The Met Police has been accused of leaking the identities of Tories who are alleged to have betted on the date of the general election

So far, four Tory candidates and officials are being probed by the Gambling Commissio over allegations they placed money on when the election would be taking place. 

Prime minister Rishi Sunak's top parliamentary aide and the candidate for Montgomeryshire and Glyndŵr, Craig Williams, Tory candidate in Bristol West, Laura Saunders, her husband and the party's director of campaigning, Tony Lee; and the party's chief data officer, Nick Mason, have all been pushed into the limelight since the scandal first broke. 

Sources told the Telegraph that it was Scotland Yard that leaked their names to the press in the run-up to the general election. 

A source close to the Cabinet Office told the newspaper that the Met was informed of the date of the election before it was announced in order to allow the force enough time to make logistical and security arrangements.

The Gambling Commission also passed on the names of the suspects to the Met before they were made public, with a source claiming that the Gambling Commission had been ruled out as the source of the leak. 

They said: 'We know that the Met was made aware of the election date in advance of it being called by Rishi. We are also pretty sure these leaks are not coming from the Gambling Commission.

'But the commission has passed on names to the police of people suspected of betting irregularities and we believe that the identities are going into the public domain after that has happened.'

The source added: 'The commission is telling the Met and then almost instantly these names are finding their way to journalists. The suspicion very much is it's the Met [that's leaking].'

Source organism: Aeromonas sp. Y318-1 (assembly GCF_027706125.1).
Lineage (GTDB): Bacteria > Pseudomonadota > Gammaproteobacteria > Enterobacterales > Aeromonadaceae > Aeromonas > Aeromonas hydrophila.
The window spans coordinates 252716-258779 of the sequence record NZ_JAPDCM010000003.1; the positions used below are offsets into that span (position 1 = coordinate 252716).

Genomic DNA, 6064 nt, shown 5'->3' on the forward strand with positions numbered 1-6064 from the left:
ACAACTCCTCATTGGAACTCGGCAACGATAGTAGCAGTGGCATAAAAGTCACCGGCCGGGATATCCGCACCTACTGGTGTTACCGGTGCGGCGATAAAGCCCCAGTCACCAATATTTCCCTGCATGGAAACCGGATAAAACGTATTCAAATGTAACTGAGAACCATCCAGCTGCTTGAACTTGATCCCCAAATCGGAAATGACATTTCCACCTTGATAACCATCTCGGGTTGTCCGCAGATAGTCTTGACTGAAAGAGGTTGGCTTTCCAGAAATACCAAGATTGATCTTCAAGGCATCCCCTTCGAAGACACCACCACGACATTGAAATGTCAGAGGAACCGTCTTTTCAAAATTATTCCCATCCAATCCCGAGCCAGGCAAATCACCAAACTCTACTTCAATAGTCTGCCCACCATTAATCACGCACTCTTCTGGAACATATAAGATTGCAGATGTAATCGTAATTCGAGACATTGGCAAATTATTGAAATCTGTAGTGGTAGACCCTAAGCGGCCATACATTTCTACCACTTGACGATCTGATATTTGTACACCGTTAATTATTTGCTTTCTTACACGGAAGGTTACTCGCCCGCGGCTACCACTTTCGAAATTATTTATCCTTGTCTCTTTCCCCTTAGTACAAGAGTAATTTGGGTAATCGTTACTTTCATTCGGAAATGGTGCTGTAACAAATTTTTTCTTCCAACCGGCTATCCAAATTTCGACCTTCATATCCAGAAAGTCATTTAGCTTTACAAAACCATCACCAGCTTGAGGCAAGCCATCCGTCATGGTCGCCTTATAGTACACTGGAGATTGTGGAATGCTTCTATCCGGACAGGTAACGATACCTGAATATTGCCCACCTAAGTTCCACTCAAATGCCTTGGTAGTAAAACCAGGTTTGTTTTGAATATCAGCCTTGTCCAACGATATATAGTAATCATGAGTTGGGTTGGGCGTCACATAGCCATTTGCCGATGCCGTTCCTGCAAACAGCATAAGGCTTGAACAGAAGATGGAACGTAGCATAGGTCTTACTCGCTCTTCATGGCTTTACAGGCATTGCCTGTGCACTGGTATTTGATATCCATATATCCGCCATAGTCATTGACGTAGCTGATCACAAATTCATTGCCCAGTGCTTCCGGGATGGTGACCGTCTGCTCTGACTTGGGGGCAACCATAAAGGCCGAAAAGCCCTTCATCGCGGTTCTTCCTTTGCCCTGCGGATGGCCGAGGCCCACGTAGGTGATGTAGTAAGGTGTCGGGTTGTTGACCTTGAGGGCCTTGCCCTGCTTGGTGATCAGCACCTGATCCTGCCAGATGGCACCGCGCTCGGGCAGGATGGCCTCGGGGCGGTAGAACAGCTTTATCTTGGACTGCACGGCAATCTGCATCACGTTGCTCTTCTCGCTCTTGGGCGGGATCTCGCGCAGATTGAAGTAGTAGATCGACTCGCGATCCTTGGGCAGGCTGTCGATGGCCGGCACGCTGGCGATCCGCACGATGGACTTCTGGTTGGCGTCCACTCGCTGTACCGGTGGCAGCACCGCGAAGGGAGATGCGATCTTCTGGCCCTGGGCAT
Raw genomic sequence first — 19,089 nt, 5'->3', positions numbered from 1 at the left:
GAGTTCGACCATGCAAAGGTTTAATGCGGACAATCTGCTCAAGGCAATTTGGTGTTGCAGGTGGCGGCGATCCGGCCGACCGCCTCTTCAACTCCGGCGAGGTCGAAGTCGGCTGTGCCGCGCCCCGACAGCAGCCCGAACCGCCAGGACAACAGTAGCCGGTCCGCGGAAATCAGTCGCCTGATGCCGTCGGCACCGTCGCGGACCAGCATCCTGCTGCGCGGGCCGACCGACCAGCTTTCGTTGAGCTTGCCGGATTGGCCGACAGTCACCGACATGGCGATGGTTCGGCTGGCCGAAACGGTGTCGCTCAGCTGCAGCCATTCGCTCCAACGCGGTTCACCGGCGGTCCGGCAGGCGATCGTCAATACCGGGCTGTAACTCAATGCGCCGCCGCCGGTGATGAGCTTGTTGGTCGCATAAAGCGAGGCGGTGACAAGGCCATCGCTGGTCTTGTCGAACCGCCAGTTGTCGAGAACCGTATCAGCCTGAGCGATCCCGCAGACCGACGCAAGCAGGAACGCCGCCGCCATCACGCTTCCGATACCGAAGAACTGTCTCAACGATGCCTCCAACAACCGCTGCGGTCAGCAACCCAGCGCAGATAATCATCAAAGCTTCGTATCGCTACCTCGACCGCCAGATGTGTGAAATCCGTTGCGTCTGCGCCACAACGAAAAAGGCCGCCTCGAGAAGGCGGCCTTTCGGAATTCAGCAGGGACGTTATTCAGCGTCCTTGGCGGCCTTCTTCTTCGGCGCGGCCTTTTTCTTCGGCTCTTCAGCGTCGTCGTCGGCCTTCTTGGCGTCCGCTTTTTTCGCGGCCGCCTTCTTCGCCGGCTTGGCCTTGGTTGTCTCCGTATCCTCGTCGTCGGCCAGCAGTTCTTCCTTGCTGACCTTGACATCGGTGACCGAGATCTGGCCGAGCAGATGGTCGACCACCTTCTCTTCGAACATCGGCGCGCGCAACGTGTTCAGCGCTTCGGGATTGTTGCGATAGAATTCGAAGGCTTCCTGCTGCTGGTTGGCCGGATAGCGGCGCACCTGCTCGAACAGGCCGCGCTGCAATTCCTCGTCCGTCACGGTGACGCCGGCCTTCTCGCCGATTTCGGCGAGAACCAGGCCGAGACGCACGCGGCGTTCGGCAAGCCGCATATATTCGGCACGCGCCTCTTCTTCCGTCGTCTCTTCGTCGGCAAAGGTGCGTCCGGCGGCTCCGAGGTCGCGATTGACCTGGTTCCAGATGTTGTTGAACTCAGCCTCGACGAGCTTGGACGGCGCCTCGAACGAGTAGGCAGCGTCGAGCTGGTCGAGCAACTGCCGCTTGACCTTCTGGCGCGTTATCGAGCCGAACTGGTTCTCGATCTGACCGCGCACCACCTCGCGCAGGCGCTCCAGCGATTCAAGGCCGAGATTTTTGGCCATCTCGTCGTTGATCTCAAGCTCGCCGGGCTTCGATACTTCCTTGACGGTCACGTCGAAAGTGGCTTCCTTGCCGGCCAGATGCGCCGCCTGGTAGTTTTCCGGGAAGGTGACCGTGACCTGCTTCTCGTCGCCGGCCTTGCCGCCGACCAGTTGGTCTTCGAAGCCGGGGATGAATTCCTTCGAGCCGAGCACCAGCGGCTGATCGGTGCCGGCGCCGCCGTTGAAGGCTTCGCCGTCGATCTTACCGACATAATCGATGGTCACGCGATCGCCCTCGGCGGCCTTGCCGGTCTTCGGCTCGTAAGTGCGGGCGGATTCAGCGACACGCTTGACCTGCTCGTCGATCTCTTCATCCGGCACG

Alongside the Tory officials, one of Sunak's close protection officers has been arrested on suspicion of misconduct in public office over allegedly placing bets on the timing of the election, with the Met bracing for further arrests. 

Five more police officers have also been placed under investigation by the Gambling Commission. 

The use of confidential information to gain unfair advantage when betting may constitute a criminal offence of cheating under section 42 of the Gambling Act.

Those convicted face and unlimited fine or up to two years in jail.

On Thursday night, Mr Sunak admitted he was 'incredibly angry' after the bombshell that the gambling watchdog is investigating several senior Conservatives.

Appearing on the BBC's Question Time election special, Mr Sunak was grilled on the claims.

'I was incredibly angry to learn of these allegations. If anyone's found to have broken the rules, not only should they face the full consequences of the law, I'll make sure they are booted out of the Conservative Party,' he said.

The Tories' political opponents have jumped on the chance to eviscerate the party on light of the scandal. 

Daisy Cooper, the Lib Dem deputy leader, said: 'Sunak must personally intervene to order a Cabinet Office inquiry and suspend all those under investigation.' 

Reform leader Nigel Farage accused the Conservatives of being 'corrupt'.  

MailOnline has contacted the Met Police for comment. 

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2024-06-25T00:30:52Z dg43tfdfdgfd